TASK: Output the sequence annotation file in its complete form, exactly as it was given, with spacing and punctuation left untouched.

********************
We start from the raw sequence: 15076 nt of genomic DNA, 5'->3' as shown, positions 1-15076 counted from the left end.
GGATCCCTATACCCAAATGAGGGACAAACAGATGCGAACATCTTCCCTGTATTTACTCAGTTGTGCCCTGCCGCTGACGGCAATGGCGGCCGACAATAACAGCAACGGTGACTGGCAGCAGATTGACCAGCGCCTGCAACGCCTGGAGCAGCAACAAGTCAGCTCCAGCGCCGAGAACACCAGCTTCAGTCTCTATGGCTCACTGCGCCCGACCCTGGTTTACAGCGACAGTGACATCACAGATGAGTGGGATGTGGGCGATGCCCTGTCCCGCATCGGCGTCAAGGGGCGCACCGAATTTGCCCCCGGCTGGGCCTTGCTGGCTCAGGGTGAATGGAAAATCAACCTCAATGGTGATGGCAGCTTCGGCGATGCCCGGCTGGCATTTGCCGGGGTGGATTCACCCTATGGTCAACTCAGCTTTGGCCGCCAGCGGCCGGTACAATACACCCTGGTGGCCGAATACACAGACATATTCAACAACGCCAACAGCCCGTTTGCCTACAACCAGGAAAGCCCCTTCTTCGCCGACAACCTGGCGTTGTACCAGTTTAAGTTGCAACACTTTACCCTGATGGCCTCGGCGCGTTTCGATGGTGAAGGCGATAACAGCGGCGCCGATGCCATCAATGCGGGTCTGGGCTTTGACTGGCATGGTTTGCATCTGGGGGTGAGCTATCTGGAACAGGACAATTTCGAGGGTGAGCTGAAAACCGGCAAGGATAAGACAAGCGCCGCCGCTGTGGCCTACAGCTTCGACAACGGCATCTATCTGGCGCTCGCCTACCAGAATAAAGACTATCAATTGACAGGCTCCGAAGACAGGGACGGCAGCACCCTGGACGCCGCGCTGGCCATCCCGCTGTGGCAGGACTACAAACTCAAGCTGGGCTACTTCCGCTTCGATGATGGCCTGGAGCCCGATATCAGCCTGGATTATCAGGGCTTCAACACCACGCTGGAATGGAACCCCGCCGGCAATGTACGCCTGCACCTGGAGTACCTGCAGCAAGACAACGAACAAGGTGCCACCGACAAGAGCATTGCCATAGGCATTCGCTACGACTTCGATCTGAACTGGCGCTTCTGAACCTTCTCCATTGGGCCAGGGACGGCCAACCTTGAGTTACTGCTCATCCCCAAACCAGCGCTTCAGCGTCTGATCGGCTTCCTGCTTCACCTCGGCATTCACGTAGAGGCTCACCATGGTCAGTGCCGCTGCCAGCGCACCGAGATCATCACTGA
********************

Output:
We start from the raw sequence: 15076 nt of genomic DNA, 5'->3' as shown, positions 1-15076 counted from the left end.
GGATCCCTATACCCAAATGAGGGACAAACAGATGCGAACATCTTCCCTGTATTTACTCAGTTGTGCCCTGCCGCTGACGGCAATGGCGGCCGACAATAACAGCAACGGTGACTGGCAGCAGATTGACCAGCGCCTGCAACGCCTGGAGCAGCAACAAGTCAGCTCCAGCGCCGAGAACACCAGCTTCAGTCTCTATGGCTCACTGCGCCCGACCCTGGTTTACAGCGACAGTGACATCACAGATGAGTGGGATGTGGGCGATGCCCTGTCCCGCATCGGCGTCAAGGGGCGCACCGAATTTGCCCCCGGCTGGGCCTTGCTGGCTCAGGGTGAATGGAAAATCAACCTCAATGGTGATGGCAGCTTCGGCGATGCCCGGCTGGCATTTGCCGGGGTGGATTCACCCTATGGTCAACTCAGCTTTGGCCGCCAGCGGCCGGTACAATACACCCTGGTGGCCGAATACACAGACATATTCAACAACGCCAACAGCCCGTTTGCCTACAACCAGGAAAGCCCCTTCTTCGCCGACAACCTGGCGTTGTACCAGTTTAAGTTGCAACACTTTACCCTGATGGCCTCGGCGCGTTTCGATGGTGAAGGCGATAACAGCGGCGCCGATGCCATCAATGCGGGTCTGGGCTTTGACTGGCATGGTTTGCATCTGGGGGTGAGCTATCTGGAACAGGACAATTTCGAGGGTGAGCTGAAAACCGGCAAGGATAAGACAAGCGCCGCCGCTGTGGCCTACAGCTTCGACAACGGCATCTATCTGGCGCTCGCCTACCAGAATAAAGACTATCAATTGACAGGCTCCGAAGACAGGGACGGCAGCACCCTGGACGCCGCGCTGGCCATCCCGCTGTGGCAGGACTACAAACTCAAGCTGGGCTACTTCCGCTTCGATGATGGCCTGGAGCCCGATATCAGCCTGGATTATCAGGGCTTCAACACCACGCTGGAATGGAACCCCGCCGGCAATGTACGCCTGCACCTGGAGTACCTGCAGCAAGACAACGAACAAGGTGCCACCGACAAGAGCATTGCCATAGGCATTCGCTACGACTTCGATCTGAACTGGCGCTTCTGAACCTTCTCCATTGGGCCAGGGACGGCCAACCTTGAGTTACTGCTCATCCCCAAACCAGCGCTTCAGCGTCTGATCGGCTTCCTGCTTCACCTCGGCATTCACGTAGAGGCTCACCATGGTCAGTGCCGCTGCCAGCGCACCGAGATCATCACTGA